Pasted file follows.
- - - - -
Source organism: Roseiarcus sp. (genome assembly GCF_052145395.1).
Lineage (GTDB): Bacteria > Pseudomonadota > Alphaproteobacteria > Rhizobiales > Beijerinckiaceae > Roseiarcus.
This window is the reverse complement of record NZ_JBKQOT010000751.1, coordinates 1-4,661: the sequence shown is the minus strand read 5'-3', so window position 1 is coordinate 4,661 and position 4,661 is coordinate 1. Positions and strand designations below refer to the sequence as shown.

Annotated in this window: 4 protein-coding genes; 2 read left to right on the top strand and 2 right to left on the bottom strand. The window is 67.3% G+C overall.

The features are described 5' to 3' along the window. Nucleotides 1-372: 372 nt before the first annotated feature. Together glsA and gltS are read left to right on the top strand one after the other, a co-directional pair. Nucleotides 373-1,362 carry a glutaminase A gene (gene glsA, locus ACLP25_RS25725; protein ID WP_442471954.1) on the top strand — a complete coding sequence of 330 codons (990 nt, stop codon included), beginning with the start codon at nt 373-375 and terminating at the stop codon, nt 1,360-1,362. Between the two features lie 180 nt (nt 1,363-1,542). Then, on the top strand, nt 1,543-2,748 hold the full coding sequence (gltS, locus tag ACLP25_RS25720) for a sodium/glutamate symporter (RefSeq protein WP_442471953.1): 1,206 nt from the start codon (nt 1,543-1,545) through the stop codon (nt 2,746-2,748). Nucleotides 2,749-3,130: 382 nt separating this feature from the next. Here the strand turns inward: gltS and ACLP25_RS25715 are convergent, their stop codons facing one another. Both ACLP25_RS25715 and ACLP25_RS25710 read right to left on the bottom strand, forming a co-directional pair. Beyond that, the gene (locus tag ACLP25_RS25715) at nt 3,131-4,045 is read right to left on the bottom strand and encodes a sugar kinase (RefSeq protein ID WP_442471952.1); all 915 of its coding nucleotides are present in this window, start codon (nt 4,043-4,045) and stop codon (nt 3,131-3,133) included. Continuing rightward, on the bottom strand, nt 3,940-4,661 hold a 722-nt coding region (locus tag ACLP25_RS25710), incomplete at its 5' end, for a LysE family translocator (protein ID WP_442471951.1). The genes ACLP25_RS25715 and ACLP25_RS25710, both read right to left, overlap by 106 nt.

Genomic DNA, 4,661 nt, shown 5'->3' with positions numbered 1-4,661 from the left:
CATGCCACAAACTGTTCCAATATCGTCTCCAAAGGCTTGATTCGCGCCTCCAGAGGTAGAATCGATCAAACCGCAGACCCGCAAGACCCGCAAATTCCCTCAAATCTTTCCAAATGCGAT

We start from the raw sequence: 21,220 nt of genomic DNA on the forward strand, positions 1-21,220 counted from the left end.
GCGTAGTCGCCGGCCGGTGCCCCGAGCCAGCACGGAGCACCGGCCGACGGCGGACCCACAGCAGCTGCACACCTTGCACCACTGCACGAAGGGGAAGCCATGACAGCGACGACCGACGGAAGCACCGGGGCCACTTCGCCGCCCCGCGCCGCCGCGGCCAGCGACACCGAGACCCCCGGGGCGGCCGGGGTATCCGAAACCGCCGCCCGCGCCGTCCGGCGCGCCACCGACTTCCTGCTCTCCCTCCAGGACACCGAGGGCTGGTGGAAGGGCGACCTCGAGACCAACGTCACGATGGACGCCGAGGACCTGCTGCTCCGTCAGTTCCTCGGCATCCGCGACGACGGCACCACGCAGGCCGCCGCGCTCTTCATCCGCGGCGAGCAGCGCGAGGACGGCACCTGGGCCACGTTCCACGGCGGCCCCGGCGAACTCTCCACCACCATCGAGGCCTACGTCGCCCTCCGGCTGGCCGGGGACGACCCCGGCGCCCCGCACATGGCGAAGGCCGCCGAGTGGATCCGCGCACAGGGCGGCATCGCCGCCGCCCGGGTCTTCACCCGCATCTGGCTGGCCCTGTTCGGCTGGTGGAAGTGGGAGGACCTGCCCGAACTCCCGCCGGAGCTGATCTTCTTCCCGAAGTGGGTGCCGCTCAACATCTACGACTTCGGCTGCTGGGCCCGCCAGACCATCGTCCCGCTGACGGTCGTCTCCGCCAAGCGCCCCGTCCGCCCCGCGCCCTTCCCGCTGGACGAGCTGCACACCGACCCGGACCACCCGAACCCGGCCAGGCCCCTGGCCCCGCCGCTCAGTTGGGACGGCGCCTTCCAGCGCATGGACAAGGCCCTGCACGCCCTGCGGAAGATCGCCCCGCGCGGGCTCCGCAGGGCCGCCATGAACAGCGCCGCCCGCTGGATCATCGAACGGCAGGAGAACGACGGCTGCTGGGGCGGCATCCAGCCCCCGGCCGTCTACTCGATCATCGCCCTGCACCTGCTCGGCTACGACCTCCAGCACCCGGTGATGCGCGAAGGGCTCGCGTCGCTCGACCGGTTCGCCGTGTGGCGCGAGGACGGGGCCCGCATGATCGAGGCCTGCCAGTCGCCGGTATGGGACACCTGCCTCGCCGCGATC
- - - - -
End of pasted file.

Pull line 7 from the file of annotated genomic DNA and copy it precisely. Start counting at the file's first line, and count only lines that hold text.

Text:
CATGCCACAAACTGTTCCAATATCGTCTCCAAAGGCTTGATTCGCGCCTCCAGAGGTAGAATCGATCAAACCGCAGACCCGCAAGACCCGCAAATTCCCTCAAATCTTTCCAAATGCGAT